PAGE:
Kids Company: 7 Truths Nobody Is Reporting...

You would have to have been living under a rock to have missed the headlines regarding the young people's charity Kids Company in recent weeks. There have been plenty - and they have not been positive.

Here are 7 truths about the charity - that you aren't seeing in the media - compiled by notdeadfish Director, Anita Kerwin-Nye.

1. Charities run a lot of services that most people would think are/should be delivered by the State (whether those people believe in large public sector or small). They always have. They always will...

Much of the discourse has centred on why Kids Company were running services for vulnerable children rather than the local authority. That – like so many of the issues raised in this sad affair – is a question worth discussing, but to feign surprise that it happens, is to misunderstand the role of charities in this country’s history.

2. ...and they run these services with funding from a range of sources – not all of it from the public sector

There are very good questions about value for money for Kids Company’s work that need to be explored. But alongside government funding, they – like so many others – subsidised services that could/should have been delivered by the public sector with private and voluntary funding and volunteer time.

Nurses for cancer patients (funded by Macmillan in part using the very call centres that The Daily Mail ‘exposed’ as ‘greedy moneymakers’); speech and language therapists for children who cannot speak, protecting our national homes and heritage via the National Trustlifeguarding while our children swim in the sea – these are all services that we take for granted as part of our infrastructure. Yet all are funded to a large degree from non-statutory sources. There is a good chance that if you have a cardiac arrest tonight, the first person to your door – and the one most likely to save you – will be a volunteer.

In the hysteria about how much state money has been given to Kids Company, an analysis of how much other resource the charity brought to the cause would be helpful.

3. Organisations fail – it isn’t always about bad management

We don’t know for sure what happened at Kids Company – but lots of organisations from all sectors fail and it isn’t always about mismanagement. A change in income streams, a new competitor, something that removes the need for the product – all these things happen. Yes, good management can help mitigate the impact, but sometimes closure is inevitable and if we created a charity culture that accepted this, trustees might make earlier and better decisions (and regardless of what happened there is no doubt that the Kids Company closure was messy and damaging for young people and employees).

Compare the car crash that was their exit with BAAF. The organisation had a clear message – organised plans for users, clarity for staff, and a sense of control rather than panic in their last moments that will help to secure a legacy for their work.

4. Funders are allowed to attach conditions to their funding...

Shock and horror from the charity sector that the government imposed restrictions on their funding, including that that the CEO stepped aside, is unrealistic. This is not a new or unreasonable practice and if the funder wants to impose restrictions that they think are necessary to protect their investment – they can. In other charities, these have included making an appointment to the trustees, attaching business advisors to charities, asking for staff training and – on occasion – changes to staffing structures.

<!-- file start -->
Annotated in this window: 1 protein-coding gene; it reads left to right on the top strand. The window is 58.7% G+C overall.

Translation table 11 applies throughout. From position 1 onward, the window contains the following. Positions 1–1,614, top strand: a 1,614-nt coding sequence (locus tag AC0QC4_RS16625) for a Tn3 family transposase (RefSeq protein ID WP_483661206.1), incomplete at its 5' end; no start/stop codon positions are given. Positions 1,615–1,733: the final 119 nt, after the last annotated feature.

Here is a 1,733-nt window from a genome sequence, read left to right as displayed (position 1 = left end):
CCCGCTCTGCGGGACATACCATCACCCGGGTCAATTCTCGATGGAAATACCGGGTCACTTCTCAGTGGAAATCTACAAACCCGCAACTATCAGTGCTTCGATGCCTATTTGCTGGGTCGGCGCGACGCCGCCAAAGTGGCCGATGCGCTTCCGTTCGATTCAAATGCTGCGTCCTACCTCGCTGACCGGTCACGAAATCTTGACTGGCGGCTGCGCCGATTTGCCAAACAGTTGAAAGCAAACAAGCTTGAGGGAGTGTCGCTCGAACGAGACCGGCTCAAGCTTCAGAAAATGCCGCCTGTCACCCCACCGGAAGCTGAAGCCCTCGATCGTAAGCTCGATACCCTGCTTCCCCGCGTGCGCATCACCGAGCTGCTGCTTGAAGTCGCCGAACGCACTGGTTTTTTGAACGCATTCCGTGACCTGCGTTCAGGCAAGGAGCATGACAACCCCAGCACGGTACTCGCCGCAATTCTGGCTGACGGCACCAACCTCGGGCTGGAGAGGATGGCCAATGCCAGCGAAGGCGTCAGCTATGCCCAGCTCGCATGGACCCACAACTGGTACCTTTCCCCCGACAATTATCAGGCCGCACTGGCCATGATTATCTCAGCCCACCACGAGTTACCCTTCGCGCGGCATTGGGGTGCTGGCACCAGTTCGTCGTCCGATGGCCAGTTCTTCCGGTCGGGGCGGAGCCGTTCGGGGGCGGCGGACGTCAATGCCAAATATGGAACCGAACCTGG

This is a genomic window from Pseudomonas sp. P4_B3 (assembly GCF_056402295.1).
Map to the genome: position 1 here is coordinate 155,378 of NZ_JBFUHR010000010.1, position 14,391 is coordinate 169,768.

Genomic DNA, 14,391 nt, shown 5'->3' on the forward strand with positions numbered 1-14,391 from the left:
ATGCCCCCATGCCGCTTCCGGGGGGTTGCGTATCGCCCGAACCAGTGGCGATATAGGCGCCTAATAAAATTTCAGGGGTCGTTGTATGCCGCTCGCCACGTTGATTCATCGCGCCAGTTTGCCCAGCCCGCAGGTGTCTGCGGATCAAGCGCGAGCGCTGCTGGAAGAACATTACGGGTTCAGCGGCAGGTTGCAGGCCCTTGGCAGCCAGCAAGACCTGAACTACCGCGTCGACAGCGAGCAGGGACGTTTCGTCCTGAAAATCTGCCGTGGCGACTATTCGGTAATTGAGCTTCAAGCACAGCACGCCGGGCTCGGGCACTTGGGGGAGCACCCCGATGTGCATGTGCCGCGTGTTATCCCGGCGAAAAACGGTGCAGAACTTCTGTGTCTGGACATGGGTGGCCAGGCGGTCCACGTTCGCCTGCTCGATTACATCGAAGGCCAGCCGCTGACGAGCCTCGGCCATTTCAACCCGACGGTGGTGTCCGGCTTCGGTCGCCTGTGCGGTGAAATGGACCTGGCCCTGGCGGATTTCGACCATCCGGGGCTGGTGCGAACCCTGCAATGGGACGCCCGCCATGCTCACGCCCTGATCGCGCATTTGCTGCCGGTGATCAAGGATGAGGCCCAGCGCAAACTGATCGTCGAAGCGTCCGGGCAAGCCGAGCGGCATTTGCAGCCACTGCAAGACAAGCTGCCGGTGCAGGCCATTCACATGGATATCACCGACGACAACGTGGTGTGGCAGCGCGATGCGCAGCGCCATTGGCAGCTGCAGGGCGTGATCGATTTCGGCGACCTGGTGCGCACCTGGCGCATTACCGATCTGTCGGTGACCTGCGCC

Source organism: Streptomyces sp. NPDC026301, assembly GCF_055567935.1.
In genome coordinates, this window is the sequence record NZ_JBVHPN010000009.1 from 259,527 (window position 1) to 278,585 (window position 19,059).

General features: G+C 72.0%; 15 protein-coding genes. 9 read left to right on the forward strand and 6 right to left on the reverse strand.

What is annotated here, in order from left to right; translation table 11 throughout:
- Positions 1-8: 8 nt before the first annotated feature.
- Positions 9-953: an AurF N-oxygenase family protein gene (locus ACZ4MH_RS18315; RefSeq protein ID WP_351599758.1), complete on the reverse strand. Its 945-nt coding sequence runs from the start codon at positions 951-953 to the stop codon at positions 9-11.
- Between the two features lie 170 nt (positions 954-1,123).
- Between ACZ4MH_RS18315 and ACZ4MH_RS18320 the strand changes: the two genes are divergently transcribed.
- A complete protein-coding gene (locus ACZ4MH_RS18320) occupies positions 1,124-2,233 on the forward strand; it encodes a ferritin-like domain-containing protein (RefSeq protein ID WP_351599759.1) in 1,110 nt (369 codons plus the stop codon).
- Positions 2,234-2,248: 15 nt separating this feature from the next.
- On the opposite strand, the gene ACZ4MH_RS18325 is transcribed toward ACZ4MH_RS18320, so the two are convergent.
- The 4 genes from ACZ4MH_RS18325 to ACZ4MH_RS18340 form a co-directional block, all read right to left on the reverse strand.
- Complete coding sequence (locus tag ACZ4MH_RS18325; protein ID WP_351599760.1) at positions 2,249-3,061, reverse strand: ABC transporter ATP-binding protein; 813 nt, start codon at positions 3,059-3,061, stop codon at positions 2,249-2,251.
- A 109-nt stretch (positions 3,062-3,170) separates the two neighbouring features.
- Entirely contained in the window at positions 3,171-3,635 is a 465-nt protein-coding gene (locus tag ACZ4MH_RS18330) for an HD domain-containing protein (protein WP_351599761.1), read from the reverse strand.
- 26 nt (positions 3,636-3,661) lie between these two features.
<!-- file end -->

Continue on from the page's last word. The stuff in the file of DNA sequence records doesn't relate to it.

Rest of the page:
The trustees can refuse to accept these conditions – that is their right and Kids Company could – assuming negotiations otherwise failed – have simply said no to the government’s requests if it felt them unreasonable.

5. …but making those conditions public is not really good form

Who said what, when, is really not clear – we are now in a phase of spin and counter spin. But if it was the government who leaked their position on Camilla, then it is clear that this was not really their place to do so.

6. Funding is not an exact science

There is no perfect algorithm, no infallible decision-making tool. Funders are human. Funders take risks – without risk there is a little chance of innovation and development. Some things that the government funds will fail – in all or part. Some of them will fail on a massive scale (the NHS IT infrastructure project, anyone?). Caroline Fiennes writing in Third Sector makes a good case for random grant allocations making the ‘randomness’ attached to grants a formal part of the process.

Good funders reduce the risk of failure with robust health checks, transparent processes, by being open to challenges and by matching the scale of funding to risk. The most effective grantmaker/grantee relationships are developed over time and allow honesty about risks. Many charities are frightened of discussing problems or failure with their funders and this prevents clever people from working together to create clever solutions.

7. Kids Company did good things

Yes, there are questions about governance, leadership, value for money, etc. But from the media and beyond you’d think that they had been torturing cute puppies and running Fagin-style gangs. I know one of the Headteachers who had a Kids Company service in his school –he is the savviest, most child-centered school leader going and he thought it worth giving them space and time. Across the piece, some of the most vulnerable kids in our society talk about Kids Company as their family – the one thing they can rely on.

Leaving aside the need to find replacement services for these children and young people, we need to stop the hysteria (and rather unpleasant joy in some quarters at the felling of a tall poppy) and learn not just what they did wrong – but also what they did so right.